Marcus Fries is an Assistant
Professor at Eastern Nazarene College in Quincy, Massachusetts. He received his
undergraduate degree in mathematics from North Dakota State University, his
Ph.D. from Northeastern University, and is now a friend and visitor of the
Center of Math. He sat down with our interns Tori and Zach last week to discuss his
research, his favorite class, and a lecture he would have liked to attend.
**Are you currently
involved in any research?**

Yes, I work with cotangent bundles of the grassmannian.

**So when did you first
become interested in math?**

At a very young age. But I actually started off at college
as a chemistry major, and I did a year of chem research, learned that under no
circumstances do I want to be a chemist. In Calculus II I had a great
instructor, and power series just interested me to no end. So that’s when I
made the switch.

**That was kind of “the
moment?”**

Yeah, power series were just so much fun.

**And do you credit
anyone in particular for guiding you to this career?**

Jim Coykendall and Jim Olsen, great mentors.

**What was your
favorite math class that you’ve ever taken, and what made it that way?**

Probably representation theory with Andre Zelavanski. I took
that in grad school. It wasn’t my favorite at the time, but it’s one of my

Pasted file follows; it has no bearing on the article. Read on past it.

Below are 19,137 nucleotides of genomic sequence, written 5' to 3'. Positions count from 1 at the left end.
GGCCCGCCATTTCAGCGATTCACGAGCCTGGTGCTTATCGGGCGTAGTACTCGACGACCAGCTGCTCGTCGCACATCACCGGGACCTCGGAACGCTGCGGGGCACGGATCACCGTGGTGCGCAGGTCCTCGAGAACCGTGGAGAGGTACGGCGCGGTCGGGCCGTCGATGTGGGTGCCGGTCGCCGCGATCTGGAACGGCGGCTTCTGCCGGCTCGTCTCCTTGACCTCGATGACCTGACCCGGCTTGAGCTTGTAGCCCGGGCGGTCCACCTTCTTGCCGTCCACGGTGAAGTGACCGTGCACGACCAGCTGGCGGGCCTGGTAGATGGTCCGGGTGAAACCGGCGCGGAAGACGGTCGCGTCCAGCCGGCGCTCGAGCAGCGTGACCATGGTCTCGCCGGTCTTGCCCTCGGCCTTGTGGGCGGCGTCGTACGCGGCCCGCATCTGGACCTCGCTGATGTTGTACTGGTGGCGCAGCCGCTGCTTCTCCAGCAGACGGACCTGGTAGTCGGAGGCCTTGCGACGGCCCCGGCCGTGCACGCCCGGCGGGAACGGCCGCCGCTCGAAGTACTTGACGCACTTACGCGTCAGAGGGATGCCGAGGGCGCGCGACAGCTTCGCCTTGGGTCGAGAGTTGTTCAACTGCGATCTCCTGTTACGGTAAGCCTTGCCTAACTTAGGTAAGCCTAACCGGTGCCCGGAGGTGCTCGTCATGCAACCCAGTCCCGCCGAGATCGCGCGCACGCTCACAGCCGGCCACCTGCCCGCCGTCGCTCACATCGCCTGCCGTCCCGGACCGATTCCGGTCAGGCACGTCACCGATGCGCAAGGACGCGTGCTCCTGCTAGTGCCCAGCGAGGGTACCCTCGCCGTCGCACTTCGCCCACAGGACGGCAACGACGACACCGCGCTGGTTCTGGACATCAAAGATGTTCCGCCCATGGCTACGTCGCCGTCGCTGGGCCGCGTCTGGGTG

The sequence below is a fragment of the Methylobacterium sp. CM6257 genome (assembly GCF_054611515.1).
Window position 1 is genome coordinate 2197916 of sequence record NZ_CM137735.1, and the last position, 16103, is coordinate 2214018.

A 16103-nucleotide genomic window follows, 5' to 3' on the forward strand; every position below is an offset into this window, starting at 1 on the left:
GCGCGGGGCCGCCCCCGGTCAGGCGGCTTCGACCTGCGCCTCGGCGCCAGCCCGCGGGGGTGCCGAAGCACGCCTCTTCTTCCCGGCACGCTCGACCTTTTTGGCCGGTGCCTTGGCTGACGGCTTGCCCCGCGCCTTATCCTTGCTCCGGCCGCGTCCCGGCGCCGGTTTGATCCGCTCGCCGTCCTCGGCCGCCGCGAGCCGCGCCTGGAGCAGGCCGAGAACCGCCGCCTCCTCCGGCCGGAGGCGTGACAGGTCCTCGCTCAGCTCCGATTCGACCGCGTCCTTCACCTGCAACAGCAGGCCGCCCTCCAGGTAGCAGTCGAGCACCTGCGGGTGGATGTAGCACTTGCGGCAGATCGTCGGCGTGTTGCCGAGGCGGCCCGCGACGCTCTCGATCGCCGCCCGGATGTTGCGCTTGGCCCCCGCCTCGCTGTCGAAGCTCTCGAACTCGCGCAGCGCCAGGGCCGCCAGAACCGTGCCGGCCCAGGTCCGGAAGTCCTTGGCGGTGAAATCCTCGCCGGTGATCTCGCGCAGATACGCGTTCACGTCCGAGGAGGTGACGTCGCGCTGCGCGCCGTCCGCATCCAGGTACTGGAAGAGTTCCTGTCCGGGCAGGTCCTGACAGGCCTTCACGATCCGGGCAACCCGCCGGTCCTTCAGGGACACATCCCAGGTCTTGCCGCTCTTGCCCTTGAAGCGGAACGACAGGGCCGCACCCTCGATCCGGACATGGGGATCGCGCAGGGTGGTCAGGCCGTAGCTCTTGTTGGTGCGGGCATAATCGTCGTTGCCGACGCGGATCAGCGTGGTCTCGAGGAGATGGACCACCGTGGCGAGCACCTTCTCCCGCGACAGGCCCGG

favorites now. I’ve really come to enjoy the field. It’s a part of what I do
now- I use representation. The spaces that I deal with, the grassmanian and
other spaces are all related to representation or Lie groups. I find it really
interesting.

**If you could attend a
class taught by any math professor living or deceased, whose class would it be
and why?**

I would have loved to attend Emmy Noether’s lectures on
algebra. That would be my top pick. Apparently she was just very
stream-of-consciousness, talking about whatever she wanted to talk about that
day. And it was such an exciting time, it was very foundational to commutative
algebra especially.

**Do you have any
general advice for students looking to pursue a degree in mathematics or a
career in the field?**

Realize that math is much broader than what you’re taught in
high school. There are lots and lots of different areas to study, and there are
a huge number of careers that you can go into with a math degree.

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Thank you so much for meeting with us, Marcus!